If you think you may have given your child too much ubidecarenone, contact your doctor or local NHS services (111 in England and Scotland; 111 or 0845 4647 in parts of Wales) or take your child to hospital. Take the medicine container or packet with you, even if it is empty. This will be useful to the doctor. Have the packet with you if you telephone for advice.

Are there any possible side effects?

We use medicines to make our children better, but sometimes they have other effects that we don’t want (side-effects).

Your child may get the following side-effects when they first start taking ubidecarenone. These should wear off as your child’s body gets used to the medicine. If they are still a problem after a week or so, contact your doctor:

  • Your child may have stomach ache or cramps, feel sick or be sick (vomit). It may help to give each dose of ubidecarenone with some food.
  • They may have diarrhoea. Encourage them to drink plenty of fluid so that they do not get dehydrated.
  • They may not feel hungry. Encourage your child to eat lots of small meals.
  • Rarely, your child may get headaches, feel dizzy or have changes in mood (for example, be irritable or agitated).

There may sometimes be other side effects that are not listed above. If you notice anything unusual and are concerned, contact your doctor. You can report any suspected side effects to a UK safety scheme at

Can other medicines be given at the same time as ubidecarenone?

  • You can give your child medicines that contain paracetamol or ibuprofen, unless your doctor has told you not to.
  • Check with your doctor or pharmacist before giving any other medicines to your child. This includes herbal and complementary medicines.

Is there anything else I need to know about this medicine?

The metabolic diseases vary widely between children and it may take some time to find a medicine that helps with the symptoms. It is important that you continue to give ubidecarenone regularly.

General advice about medicines

  • Try to give medicines at about the same times each day, to help you remember.
  • If you are not sure a medicine is working, contact your doctor but continue to give the medicine as usual in the meantime. Do not give extra doses, as you may do harm.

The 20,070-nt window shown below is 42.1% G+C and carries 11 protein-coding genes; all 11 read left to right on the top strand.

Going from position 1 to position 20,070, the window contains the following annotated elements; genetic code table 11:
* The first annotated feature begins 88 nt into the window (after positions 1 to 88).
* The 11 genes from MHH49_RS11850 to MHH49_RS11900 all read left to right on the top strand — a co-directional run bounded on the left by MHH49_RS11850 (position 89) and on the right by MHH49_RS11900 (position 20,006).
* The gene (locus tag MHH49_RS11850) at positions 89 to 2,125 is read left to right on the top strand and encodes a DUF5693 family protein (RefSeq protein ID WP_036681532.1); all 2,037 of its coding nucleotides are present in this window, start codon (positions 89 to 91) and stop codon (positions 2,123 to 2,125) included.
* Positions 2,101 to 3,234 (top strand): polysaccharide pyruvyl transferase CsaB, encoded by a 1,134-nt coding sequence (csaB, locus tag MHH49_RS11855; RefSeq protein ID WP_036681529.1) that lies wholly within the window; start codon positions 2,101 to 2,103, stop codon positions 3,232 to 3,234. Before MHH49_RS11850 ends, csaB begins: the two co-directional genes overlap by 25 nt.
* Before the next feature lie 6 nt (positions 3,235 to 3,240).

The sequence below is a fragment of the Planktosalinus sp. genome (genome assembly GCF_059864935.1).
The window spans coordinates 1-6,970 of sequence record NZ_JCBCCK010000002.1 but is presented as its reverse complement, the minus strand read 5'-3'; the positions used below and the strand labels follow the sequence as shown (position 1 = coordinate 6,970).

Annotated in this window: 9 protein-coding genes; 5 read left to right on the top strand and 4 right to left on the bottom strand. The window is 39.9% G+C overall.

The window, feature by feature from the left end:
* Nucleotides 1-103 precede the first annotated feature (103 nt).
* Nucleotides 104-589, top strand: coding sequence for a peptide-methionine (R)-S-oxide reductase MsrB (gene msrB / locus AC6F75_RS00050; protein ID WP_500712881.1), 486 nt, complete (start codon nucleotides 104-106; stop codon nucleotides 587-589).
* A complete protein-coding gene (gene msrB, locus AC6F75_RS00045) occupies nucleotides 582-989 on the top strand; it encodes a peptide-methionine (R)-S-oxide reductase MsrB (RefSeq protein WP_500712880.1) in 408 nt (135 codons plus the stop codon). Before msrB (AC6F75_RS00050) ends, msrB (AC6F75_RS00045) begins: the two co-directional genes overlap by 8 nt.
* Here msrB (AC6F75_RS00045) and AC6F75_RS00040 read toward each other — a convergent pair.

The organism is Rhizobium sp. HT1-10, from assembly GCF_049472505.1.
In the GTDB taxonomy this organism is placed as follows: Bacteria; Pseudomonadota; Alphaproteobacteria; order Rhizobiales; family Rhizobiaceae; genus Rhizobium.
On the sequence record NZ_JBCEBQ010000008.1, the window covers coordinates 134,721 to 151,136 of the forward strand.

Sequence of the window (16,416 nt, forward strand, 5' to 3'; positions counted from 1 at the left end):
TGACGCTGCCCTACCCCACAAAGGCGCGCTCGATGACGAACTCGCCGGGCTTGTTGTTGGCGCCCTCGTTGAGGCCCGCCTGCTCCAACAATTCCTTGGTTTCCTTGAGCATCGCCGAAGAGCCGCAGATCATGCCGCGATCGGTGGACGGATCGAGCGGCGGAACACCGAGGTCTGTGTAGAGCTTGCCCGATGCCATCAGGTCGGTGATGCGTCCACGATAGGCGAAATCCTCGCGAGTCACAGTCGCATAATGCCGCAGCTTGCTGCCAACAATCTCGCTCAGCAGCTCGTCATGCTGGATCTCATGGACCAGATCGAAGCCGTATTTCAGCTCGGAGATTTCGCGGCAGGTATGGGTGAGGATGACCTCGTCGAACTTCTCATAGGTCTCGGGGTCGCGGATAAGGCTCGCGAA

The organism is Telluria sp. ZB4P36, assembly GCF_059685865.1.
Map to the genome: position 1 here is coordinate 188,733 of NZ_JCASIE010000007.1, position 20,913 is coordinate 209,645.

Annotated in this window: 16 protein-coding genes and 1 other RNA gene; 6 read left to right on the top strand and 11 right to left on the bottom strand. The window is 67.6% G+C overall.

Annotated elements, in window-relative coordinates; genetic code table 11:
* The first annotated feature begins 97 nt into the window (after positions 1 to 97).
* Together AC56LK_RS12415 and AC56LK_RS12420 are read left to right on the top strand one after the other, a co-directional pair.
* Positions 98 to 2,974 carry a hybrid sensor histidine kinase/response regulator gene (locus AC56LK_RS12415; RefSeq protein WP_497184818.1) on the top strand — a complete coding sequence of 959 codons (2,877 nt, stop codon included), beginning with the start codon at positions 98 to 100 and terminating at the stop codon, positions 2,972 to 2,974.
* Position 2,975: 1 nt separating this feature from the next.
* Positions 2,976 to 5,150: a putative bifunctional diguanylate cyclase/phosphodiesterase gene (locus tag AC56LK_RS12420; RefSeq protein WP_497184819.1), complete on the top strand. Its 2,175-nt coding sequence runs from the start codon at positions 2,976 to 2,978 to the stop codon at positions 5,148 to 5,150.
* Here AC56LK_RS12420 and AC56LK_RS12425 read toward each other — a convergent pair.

• Only give this medicine to your child. Never give it to anyone else, even if their condition appears to be the same, as this could do harm.
  • Make sure that you always have enough medicine. Order a new prescription at least 2 weeks before you will run out.
  • Make sure that the medicines you have at home have not reached the ‘best before’ or ‘use by’ date on the packaging. Give old medicines to your pharmacist to dispose of.

If you think someone else may have taken the medicine by accident, contact your doctor straight away.

Where should I keep this medicine?

  • Keep the medicine in a cupboard, away from heat and direct sunlight.
  • It does not need to be kept in the fridge.
  • Make sure that children cannot see or reach the medicine.
  • Keep the medicine in the container it came in.

Who to contact for more information?

Your child’s doctor, pharmacist or nurse will be able to give you more information about ubidecarenone and about other medicines used to treat mitochondrial disease.

England: NHS 111

Tel 111

Scotland: NHS 24

Northern Ireland: NI Direct

Wales: NHS Direct

Tel 111 (free) or 0845 46 47 (2p per minute)

The Children’s Mitochondrial Disease Network

Copyright disclaimer

Version [2]. © NPPG, RCPCH and WellChild, all rights reserved. Review by February 2017.

The primary source for the information in this leaflet is the British National Formulary for Children. For details on any other sources used for this leaflet, please contact us through our website,

We take great care to make sure that the information in this leaflet is correct and up-to-date. However, medicines can be used in different ways for different patients. It is important that you ask the advice of your doctor or pharmacist if you are not sure about something. This leaflet is about the use of these medicines in the UK, and may not apply to other countries. The Royal College of Paediatrics and Child Health (RCPCH), the Neonatal and Paediatric Pharmacists Group (NPPG), WellChild and the contributors and editors cannot be held responsible for the accuracy of information, omissions of information, or any actions that may be taken as a consequence of reading this leaflet.